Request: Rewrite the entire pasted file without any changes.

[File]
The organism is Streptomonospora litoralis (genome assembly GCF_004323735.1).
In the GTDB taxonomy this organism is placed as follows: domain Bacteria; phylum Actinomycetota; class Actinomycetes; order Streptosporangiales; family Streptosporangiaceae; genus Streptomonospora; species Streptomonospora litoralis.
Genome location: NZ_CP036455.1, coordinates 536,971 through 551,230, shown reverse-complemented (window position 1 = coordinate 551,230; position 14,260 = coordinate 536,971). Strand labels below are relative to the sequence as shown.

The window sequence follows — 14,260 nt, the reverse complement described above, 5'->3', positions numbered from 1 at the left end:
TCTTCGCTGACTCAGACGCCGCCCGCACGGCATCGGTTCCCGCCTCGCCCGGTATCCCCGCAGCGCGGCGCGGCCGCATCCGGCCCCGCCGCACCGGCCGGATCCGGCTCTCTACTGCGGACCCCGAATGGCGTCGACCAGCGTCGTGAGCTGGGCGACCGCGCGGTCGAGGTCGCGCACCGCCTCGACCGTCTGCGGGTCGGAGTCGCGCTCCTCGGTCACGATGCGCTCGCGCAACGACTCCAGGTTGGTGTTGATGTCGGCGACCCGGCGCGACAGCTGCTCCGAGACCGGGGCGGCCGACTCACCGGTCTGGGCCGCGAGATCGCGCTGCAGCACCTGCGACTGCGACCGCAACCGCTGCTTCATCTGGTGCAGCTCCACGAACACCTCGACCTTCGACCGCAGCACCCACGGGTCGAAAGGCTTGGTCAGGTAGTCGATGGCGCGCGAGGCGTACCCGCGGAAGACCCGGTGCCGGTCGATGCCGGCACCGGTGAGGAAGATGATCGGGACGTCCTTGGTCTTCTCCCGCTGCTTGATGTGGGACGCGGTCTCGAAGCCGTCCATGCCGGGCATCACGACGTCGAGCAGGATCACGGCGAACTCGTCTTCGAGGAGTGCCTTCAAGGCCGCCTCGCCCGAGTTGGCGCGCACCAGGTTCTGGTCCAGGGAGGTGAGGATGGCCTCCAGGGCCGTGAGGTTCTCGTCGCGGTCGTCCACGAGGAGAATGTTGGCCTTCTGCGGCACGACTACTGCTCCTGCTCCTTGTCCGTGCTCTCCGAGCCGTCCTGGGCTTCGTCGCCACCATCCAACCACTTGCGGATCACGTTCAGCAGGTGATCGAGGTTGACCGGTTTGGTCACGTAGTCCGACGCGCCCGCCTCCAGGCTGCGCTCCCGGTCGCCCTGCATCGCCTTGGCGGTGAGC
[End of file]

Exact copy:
The organism is Streptomonospora litoralis (genome assembly GCF_004323735.1).
In the GTDB taxonomy this organism is placed as follows: domain Bacteria; phylum Actinomycetota; class Actinomycetes; order Streptosporangiales; family Streptosporangiaceae; genus Streptomonospora; species Streptomonospora litoralis.
Genome location: NZ_CP036455.1, coordinates 536,971 through 551,230, shown reverse-complemented (window position 1 = coordinate 551,230; position 14,260 = coordinate 536,971). Strand labels below are relative to the sequence as shown.

The window sequence follows — 14,260 nt, the reverse complement described above, 5'->3', positions numbered from 1 at the left end:
TCTTCGCTGACTCAGACGCCGCCCGCACGGCATCGGTTCCCGCCTCGCCCGGTATCCCCGCAGCGCGGCGCGGCCGCATCCGGCCCCGCCGCACCGGCCGGATCCGGCTCTCTACTGCGGACCCCGAATGGCGTCGACCAGCGTCGTGAGCTGGGCGACCGCGCGGTCGAGGTCGCGCACCGCCTCGACCGTCTGCGGGTCGGAGTCGCGCTCCTCGGTCACGATGCGCTCGCGCAACGACTCCAGGTTGGTGTTGATGTCGGCGACCCGGCGCGACAGCTGCTCCGAGACCGGGGCGGCCGACTCACCGGTCTGGGCCGCGAGATCGCGCTGCAGCACCTGCGACTGCGACCGCAACCGCTGCTTCATCTGGTGCAGCTCCACGAACACCTCGACCTTCGACCGCAGCACCCACGGGTCGAAAGGCTTGGTCAGGTAGTCGATGGCGCGCGAGGCGTACCCGCGGAAGACCCGGTGCCGGTCGATGCCGGCACCGGTGAGGAAGATGATCGGGACGTCCTTGGTCTTCTCCCGCTGCTTGATGTGGGACGCGGTCTCGAAGCCGTCCATGCCGGGCATCACGACGTCGAGCAGGATCACGGCGAACTCGTCTTCGAGGAGTGCCTTCAAGGCCGCCTCGCCCGAGTTGGCGCGCACCAGGTTCTGGTCCAGGGAGGTGAGGATGGCCTCCAGGGCCGTGAGGTTCTCGTCGCGGTCGTCCACGAGGAGAATGTTGGCCTTCTGCGGCACGACTACTGCTCCTGCTCCTTGTCCGTGCTCTCCGAGCCGTCCTGGGCTTCGTCGCCACCATCCAACCACTTGCGGATCACGTTCAGCAGGTGATCGAGGTTGACCGGTTTGGTCACGTAGTCCGACGCGCCCGCCTCCAGGCTGCGCTCCCGGTCGCCCTGCATCGCCTTGGCGGTGAGC